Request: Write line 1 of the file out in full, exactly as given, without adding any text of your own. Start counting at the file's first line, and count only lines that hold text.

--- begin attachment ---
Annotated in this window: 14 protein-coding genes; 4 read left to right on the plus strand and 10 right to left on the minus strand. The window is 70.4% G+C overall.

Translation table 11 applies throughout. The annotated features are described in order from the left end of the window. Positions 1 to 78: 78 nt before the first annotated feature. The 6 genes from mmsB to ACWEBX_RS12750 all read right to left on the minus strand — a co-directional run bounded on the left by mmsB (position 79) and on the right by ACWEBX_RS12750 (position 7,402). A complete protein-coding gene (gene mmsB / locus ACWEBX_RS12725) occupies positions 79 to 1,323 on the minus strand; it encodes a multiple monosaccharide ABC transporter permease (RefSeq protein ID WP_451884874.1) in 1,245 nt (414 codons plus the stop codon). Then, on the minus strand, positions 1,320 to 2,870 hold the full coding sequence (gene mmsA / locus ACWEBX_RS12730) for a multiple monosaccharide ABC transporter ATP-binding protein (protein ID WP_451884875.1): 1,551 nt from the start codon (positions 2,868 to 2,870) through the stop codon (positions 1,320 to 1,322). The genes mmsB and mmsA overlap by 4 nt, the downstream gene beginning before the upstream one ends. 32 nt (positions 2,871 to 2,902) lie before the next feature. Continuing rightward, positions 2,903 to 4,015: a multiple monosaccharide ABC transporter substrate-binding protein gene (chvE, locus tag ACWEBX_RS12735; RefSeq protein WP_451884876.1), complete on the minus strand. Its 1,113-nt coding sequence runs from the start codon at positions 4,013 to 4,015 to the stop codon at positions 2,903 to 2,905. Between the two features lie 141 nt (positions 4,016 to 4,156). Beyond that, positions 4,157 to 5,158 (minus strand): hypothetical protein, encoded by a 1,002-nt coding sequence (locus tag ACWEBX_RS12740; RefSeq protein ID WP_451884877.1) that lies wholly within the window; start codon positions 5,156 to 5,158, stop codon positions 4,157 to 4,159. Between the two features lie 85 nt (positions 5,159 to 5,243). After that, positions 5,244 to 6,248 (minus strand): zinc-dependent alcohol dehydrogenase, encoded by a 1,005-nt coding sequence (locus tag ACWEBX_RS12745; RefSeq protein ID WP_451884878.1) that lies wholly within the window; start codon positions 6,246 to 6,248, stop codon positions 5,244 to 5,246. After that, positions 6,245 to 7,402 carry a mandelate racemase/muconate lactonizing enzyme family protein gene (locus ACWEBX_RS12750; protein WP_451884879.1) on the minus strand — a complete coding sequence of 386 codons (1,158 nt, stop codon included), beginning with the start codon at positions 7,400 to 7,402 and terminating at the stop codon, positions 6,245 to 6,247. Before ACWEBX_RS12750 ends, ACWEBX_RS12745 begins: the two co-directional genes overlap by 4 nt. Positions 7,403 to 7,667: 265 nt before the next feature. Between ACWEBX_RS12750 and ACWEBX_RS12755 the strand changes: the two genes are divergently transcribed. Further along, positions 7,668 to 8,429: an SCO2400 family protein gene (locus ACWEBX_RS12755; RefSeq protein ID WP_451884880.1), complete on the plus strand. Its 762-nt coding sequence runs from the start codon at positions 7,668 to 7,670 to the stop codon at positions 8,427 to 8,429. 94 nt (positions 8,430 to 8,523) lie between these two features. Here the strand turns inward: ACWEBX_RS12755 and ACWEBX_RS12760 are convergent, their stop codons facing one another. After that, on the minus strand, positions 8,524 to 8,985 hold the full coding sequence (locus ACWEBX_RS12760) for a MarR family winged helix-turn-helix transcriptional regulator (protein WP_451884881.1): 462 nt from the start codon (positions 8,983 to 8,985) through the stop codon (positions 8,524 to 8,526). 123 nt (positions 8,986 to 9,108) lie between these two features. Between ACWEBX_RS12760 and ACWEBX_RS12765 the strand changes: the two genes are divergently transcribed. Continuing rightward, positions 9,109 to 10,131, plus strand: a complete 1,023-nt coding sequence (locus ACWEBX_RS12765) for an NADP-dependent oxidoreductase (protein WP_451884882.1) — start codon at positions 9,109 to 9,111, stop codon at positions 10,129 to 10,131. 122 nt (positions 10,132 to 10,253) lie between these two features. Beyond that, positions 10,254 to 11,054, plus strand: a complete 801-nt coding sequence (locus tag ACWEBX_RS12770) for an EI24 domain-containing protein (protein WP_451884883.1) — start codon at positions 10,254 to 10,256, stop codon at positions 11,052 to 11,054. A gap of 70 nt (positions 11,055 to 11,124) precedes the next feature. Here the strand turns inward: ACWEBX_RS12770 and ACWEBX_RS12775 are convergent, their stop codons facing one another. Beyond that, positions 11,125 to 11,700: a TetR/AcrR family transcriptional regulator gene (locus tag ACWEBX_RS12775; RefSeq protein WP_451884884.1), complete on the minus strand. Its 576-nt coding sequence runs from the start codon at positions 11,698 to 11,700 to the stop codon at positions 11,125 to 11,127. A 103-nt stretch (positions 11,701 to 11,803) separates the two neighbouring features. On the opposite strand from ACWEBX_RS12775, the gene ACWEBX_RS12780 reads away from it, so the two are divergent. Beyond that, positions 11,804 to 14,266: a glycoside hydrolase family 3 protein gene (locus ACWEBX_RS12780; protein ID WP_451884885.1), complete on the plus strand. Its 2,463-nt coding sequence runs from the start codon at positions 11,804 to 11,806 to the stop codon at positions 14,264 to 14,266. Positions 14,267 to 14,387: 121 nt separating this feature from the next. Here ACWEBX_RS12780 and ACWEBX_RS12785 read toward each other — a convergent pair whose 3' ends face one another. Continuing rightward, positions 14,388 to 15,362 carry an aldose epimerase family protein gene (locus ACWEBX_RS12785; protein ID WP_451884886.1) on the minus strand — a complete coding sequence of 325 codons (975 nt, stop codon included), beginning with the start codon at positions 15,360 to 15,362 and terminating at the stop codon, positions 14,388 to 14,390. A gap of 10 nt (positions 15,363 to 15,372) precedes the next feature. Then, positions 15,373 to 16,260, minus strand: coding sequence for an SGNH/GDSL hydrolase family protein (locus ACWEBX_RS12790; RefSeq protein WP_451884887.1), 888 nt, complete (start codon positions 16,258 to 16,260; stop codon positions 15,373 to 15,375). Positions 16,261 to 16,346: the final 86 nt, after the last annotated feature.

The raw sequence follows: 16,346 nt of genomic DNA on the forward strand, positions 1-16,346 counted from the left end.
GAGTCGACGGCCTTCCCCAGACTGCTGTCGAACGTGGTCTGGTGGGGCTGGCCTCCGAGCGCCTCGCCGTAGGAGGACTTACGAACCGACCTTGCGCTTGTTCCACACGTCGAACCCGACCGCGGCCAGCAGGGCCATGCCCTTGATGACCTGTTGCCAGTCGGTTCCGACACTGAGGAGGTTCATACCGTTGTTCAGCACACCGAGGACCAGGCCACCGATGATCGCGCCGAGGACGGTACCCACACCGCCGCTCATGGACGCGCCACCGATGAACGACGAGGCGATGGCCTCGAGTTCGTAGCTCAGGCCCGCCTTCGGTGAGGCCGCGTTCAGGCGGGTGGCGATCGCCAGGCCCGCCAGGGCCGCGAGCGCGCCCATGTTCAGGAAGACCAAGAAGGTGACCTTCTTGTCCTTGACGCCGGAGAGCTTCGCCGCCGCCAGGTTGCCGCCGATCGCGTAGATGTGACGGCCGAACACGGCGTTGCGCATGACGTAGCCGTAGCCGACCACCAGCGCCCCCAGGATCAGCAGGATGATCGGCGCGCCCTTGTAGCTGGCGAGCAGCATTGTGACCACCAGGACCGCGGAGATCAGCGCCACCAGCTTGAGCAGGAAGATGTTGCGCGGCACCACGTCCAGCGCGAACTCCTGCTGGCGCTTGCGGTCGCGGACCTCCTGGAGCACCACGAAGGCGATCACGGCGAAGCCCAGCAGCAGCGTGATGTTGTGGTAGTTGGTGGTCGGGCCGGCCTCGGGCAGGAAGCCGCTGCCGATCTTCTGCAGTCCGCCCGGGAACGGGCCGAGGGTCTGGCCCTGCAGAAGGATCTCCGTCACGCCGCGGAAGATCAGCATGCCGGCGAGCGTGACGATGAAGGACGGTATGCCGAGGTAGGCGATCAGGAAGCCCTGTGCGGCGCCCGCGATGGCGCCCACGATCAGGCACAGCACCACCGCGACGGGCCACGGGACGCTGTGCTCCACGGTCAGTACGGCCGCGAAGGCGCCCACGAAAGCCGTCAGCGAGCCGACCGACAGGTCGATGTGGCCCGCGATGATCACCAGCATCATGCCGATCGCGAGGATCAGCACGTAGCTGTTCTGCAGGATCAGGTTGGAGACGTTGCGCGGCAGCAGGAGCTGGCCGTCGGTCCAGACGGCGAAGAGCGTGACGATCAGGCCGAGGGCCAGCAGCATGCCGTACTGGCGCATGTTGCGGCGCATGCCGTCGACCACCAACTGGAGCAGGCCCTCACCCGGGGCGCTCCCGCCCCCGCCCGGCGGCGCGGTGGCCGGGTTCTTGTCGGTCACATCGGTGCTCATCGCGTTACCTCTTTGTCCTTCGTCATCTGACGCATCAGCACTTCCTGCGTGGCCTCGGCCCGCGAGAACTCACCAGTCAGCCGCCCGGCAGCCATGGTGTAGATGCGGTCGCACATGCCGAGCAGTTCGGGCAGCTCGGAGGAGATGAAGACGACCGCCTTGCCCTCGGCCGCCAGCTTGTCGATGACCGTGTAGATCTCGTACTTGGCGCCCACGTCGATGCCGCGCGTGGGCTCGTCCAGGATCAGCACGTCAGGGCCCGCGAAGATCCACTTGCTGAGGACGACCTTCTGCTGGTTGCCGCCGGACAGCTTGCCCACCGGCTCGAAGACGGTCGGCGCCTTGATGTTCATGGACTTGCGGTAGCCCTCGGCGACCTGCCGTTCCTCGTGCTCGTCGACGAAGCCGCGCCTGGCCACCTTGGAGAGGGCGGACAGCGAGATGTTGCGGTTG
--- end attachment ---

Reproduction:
Annotated in this window: 14 protein-coding genes; 4 read left to right on the plus strand and 10 right to left on the minus strand. The window is 70.4% G+C overall.